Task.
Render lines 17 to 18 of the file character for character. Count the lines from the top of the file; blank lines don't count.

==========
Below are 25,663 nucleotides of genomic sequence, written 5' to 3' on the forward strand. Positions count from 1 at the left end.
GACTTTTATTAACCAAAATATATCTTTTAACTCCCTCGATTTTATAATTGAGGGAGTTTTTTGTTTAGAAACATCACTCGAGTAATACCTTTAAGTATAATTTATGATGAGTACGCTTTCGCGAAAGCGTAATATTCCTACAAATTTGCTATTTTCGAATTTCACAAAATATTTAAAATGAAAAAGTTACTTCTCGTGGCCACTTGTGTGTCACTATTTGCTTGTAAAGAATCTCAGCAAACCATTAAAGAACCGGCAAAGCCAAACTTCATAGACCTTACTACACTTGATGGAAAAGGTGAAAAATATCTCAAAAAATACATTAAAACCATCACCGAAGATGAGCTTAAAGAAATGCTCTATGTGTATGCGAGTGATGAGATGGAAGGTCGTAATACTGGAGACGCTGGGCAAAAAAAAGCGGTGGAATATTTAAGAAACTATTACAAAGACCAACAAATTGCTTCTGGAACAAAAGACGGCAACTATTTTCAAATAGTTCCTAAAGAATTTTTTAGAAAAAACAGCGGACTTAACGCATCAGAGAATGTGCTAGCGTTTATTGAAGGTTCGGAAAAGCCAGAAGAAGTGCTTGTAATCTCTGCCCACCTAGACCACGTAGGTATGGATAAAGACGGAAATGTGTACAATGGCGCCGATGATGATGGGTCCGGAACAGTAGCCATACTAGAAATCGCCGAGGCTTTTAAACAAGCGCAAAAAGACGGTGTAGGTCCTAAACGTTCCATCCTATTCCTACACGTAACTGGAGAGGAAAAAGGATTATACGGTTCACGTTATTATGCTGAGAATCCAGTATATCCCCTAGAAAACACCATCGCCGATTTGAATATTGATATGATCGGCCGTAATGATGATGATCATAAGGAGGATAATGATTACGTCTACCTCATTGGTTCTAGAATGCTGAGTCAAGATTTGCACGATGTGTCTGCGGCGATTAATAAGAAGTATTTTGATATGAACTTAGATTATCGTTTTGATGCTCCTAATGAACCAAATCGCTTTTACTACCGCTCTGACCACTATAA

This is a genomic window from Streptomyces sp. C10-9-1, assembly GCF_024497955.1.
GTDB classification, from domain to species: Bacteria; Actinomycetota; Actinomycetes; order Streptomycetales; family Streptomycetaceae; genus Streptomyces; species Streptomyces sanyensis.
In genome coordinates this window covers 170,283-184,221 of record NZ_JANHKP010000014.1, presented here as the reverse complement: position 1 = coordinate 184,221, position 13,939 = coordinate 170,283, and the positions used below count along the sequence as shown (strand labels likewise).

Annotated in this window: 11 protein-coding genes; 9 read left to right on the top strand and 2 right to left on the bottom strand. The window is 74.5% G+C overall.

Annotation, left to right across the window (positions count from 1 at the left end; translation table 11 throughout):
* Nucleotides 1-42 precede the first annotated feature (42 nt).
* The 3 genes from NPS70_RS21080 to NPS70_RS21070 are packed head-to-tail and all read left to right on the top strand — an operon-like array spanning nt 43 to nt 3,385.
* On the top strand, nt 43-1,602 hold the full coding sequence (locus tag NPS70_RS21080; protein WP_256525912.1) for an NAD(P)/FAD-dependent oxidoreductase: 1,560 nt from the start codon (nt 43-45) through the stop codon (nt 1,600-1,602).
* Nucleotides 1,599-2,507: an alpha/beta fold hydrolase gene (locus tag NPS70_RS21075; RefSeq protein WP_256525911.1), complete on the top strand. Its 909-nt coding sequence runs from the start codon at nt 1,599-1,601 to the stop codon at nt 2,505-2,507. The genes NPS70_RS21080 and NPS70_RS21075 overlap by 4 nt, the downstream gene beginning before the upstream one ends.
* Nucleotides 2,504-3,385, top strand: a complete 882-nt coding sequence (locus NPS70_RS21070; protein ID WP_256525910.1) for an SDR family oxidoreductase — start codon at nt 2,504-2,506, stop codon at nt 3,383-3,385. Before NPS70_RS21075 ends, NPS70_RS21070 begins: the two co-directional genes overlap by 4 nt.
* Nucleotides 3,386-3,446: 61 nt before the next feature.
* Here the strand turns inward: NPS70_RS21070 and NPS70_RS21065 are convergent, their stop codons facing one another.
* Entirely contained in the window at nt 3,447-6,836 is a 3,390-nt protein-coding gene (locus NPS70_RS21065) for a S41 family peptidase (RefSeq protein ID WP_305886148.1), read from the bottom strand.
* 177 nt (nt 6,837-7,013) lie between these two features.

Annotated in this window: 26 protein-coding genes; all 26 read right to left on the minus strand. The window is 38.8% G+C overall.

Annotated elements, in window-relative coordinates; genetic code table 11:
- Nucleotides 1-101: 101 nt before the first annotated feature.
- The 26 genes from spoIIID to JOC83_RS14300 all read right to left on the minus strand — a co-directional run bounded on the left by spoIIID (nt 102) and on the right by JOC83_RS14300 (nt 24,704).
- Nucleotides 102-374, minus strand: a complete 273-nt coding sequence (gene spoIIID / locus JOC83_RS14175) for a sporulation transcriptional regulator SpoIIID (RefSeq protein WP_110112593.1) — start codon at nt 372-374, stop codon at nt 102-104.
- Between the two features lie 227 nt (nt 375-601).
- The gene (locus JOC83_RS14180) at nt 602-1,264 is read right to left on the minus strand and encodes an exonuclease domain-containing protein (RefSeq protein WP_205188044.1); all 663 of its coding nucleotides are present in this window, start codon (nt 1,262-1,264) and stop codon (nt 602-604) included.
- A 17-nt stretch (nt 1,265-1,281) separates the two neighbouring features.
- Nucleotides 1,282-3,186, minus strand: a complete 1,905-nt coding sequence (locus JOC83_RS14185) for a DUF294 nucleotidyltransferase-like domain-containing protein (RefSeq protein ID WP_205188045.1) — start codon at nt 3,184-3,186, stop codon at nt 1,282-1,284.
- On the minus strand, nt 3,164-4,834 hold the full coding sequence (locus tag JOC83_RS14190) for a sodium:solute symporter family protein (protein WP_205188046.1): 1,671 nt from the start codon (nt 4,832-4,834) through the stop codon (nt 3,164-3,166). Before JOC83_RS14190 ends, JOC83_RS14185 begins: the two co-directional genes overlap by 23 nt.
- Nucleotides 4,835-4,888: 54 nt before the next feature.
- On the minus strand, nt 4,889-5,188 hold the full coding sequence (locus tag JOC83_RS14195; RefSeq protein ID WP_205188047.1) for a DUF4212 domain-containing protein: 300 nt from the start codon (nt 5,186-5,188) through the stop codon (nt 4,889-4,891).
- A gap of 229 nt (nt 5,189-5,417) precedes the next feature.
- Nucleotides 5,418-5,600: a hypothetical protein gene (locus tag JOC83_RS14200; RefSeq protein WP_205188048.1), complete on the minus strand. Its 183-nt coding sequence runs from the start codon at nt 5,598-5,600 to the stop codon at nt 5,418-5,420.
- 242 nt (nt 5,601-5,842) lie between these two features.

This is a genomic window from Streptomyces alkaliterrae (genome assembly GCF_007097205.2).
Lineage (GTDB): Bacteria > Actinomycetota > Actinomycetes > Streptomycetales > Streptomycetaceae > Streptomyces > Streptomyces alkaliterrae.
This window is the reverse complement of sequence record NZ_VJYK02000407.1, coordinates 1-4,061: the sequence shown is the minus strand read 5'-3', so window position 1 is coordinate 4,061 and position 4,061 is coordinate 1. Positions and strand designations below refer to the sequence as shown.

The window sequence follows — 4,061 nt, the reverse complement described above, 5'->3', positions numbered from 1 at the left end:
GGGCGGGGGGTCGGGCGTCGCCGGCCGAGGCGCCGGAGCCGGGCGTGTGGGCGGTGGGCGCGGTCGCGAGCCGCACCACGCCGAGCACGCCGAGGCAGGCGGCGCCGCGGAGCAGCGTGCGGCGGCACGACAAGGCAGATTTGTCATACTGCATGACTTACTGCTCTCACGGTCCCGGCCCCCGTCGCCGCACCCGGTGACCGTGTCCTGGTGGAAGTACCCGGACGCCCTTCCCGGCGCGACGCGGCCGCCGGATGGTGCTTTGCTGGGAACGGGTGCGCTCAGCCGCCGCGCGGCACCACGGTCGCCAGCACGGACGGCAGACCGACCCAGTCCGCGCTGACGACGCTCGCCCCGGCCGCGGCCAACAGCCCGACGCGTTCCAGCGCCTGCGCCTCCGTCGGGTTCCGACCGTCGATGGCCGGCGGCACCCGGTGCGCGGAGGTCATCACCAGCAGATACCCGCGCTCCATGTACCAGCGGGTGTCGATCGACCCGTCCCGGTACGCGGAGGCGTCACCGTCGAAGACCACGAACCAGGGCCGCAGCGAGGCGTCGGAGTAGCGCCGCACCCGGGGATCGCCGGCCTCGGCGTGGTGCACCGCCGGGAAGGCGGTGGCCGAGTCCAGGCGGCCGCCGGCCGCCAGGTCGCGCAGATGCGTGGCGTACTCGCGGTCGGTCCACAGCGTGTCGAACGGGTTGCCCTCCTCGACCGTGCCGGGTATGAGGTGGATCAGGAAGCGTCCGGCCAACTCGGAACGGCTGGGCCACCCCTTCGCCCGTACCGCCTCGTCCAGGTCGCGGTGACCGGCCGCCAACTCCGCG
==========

Annotated in this window: 26 protein-coding genes; all 26 read right to left on the minus strand. The window is 38.8% G+C overall.

Annotated elements, in window-relative coordinates; genetic code table 11: